‘Only that I’ll be there too.’
‘Indeed, how’s that?’
‘I’m a reservist officer, and I’m to be present at the day’s events.’
‘Well then, till some other time and occasion, young man. Don’t bring your cameras!’
Count Robert chuckled as Karl ushered him out into the hall. Left alone for the moment, Henry amused himself with a copy of an updated Almanach de Gotha laid out on the table, while the muted voices of the two men finishing off their business rose and fell outside the door. Henry was quite absorbed in the involved genealogy of the counts of Kesarstejn and princes of Vinodol when the front door closed on the count of Hentzen.
Karl returned smiling. ‘Dad and Jakob are here at the moment, and of course Helge. Still no sign of the announcement, though.’
‘She and Jakob have been rather close for eighteen months now. I’d have expected them to announce their engagement before this.’
‘Something tells me Helge is not likely to get carried away in her personal life. I imagine that, whatever she does, she’ll take her time about it.’
‘They seem like chalk and cheese to me. I can’t honestly work out what she sees in him … you’ve met him?’
‘Then you know what I mean. Never mind that. Why should you care about family problems like Jakob? So, how can I help you, Henry? You’re not here in a personal capacity, are you?’
‘Not this time, no. I’m picking up some interesting signals from the criminal frequencies of this fair land, and strangely, they concern your brother.’
‘What! Jakob? Then your wires are crossed, Henry. Whatever else you can say about him – and you know my feelings about my dear brother – he is a very strait-laced character, believe me.’
‘So what’s such a strait-laced character doing associating with Hendrik Willemin?’
‘Willemin? No connection there at all so far as I know.’
‘Didn’t you know about his involvement with a resort development on Maresku?’
‘That? Our Familjenstiftung – the Olmusch Foundation – is an investor … a lot of our people are.’
‘The Roteniske Adelsgenossenschaft, the Association we’ve revived to represent noble interests in Rothenia. Jakob persuaded the investors that General zu Brantesberh would be a good director for the resort project, as he’s taking up the job of executive secretary of the RA.’
‘The Socialist Veterans of Rothenia are also investors.’
‘They’re a pressure group for former Communist army officers, and some very dubious names are associated with it.’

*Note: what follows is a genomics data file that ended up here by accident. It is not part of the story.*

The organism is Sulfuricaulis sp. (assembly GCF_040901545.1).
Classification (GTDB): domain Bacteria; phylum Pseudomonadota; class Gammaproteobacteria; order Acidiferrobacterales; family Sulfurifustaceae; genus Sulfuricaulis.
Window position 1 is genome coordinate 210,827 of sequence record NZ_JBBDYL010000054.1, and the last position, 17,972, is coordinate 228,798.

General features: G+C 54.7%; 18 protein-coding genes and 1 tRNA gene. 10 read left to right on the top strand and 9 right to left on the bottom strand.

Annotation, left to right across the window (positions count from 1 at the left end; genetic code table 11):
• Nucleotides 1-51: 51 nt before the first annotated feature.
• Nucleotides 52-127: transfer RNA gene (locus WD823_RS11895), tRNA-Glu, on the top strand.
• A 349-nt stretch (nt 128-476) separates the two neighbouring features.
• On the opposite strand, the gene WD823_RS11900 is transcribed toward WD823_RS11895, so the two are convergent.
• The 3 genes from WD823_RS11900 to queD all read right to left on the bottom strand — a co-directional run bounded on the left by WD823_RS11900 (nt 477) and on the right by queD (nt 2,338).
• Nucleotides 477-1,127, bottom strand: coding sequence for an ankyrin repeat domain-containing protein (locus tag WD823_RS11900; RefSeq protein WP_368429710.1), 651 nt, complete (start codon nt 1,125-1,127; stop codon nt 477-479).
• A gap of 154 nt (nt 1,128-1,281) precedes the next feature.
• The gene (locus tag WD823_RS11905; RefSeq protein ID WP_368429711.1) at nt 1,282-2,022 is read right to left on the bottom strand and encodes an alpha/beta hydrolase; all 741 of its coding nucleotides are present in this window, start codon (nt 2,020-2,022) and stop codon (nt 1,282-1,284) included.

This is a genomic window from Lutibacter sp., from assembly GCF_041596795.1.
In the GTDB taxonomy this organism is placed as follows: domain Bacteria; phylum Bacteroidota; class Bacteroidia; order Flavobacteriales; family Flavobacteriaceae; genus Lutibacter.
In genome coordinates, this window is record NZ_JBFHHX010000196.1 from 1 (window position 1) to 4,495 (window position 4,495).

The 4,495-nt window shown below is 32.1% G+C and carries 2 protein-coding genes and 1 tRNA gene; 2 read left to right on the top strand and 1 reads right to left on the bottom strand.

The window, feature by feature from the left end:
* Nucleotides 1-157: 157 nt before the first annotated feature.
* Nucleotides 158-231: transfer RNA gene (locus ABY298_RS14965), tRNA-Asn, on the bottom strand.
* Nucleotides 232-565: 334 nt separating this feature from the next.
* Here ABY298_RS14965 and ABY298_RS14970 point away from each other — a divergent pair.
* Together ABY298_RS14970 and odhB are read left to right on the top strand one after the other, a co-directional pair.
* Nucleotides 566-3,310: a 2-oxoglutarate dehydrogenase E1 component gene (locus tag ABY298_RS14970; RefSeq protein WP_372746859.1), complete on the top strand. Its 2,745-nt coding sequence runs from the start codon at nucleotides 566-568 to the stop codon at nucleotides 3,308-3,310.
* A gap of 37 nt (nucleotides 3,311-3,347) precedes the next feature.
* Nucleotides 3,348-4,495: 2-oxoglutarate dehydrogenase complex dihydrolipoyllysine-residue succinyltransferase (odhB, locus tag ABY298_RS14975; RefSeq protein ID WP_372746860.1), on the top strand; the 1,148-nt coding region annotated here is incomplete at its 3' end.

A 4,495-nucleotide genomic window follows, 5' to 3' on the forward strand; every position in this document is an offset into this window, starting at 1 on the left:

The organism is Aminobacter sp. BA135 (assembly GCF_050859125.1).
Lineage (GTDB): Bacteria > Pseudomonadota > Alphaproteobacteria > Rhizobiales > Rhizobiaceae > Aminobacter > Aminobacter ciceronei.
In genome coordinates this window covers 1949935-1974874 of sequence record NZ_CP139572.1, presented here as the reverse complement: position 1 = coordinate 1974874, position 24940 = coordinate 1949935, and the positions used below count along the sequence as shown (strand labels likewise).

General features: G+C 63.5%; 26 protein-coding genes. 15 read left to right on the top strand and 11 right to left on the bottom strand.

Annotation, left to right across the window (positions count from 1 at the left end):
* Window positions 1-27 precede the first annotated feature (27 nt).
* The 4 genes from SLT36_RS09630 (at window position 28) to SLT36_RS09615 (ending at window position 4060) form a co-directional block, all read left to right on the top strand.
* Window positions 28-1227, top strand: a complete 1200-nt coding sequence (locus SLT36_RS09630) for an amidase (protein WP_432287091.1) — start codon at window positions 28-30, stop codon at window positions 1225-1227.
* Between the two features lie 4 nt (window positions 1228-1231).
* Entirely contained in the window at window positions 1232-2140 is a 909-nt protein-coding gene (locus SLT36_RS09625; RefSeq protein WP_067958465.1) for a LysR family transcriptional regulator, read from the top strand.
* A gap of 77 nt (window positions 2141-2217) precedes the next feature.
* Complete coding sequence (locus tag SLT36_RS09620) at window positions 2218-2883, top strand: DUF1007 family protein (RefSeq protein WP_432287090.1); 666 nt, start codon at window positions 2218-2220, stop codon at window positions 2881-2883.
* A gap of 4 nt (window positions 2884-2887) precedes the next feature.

‘Odd bedfellows for the nobility, were you going to say? You seem to have some sort of conspiracy theory brewing in your head, Henry. Isn’t that an occupational hazard in your line of work? What do you think is going on?’
Henry shrugged. ‘I don’t know, but many of the names involved with the project are of people who are anti-democratic and hostile to the Elphbergs. Then there’s Willemin, whose chequered past you must be aware of. He’s the driving force in fund raising.’
‘A perfect storm of suspicion then. And perhaps wind is all it is.’
‘Maybe, but it’s worth investigating all the same. Investigating is what I do. So tell me about the RA, Karl.’
‘What do you want to know?’
‘It might make a feature for our news programming … you know, Rothenia’s aristocratic renaissance.’
Karl shrugged. ‘Very well. Your research would tell you, Henry, that the Roteniske Adelsgenossenschaft was founded in the First Republic, not long after King Maxim’s abdication and the dissolution of the old Reichsräthe – or House of Lords, as your English compatriots put it. It was a pressure group for landowners and a welfare society of sorts.’
Henry nodded. ‘But didn’t it get tangled up with the KRB, the Rothenian Fascist movement?’
Karl shook his head. ‘The monarchism of the KRB attracted some aristocrats, it’s true, but most were put off by the rabble-rousing of its leadership. The Adelsgenossenschaft was more interested in combating the so-called army reforms which made us such an easy victim for the Nazis.’
Henry shook his head. ‘I’ve read a different version of that story, Karl. It’s certainly true that there were aristocrats who tried to alert the republic to the dangers of running down the military. There were others, however, who were more interested in preserving estates and tax privileges, opposing the farm labourers’ union … and we all know about the Rothenian aristocrats who enlisted in the SS … they weren’t even ethnic Germans!’
Karl stiffened. ‘Renegades and traitors. Every nation has them. We prefer to remember resistance leaders like Henry von Tarlenheim: now he was a true Rothenian hero and a great son of our house.’
Henry wasn’t going to argue the point. ‘What does Oskar think about it?’
‘The Adelsgenossenschaft? He has no comment. As the king’s chief-of-staff he can’t be seen to be involved with pressure groups, and Fritz – unfortunately – can’t be bothered.’
‘It wouldn’t be his thing.’
‘Now there’s a surprise: his “thing” turned out to be transvestite blond youths.’
‘Only one … and Tommy’s something special.’
‘He’d better be. From what Jakob has been saying, the fellow is a cross between a rent boy and a femme fatale.’
Henry reddened. ‘He’s been saying that publicly?’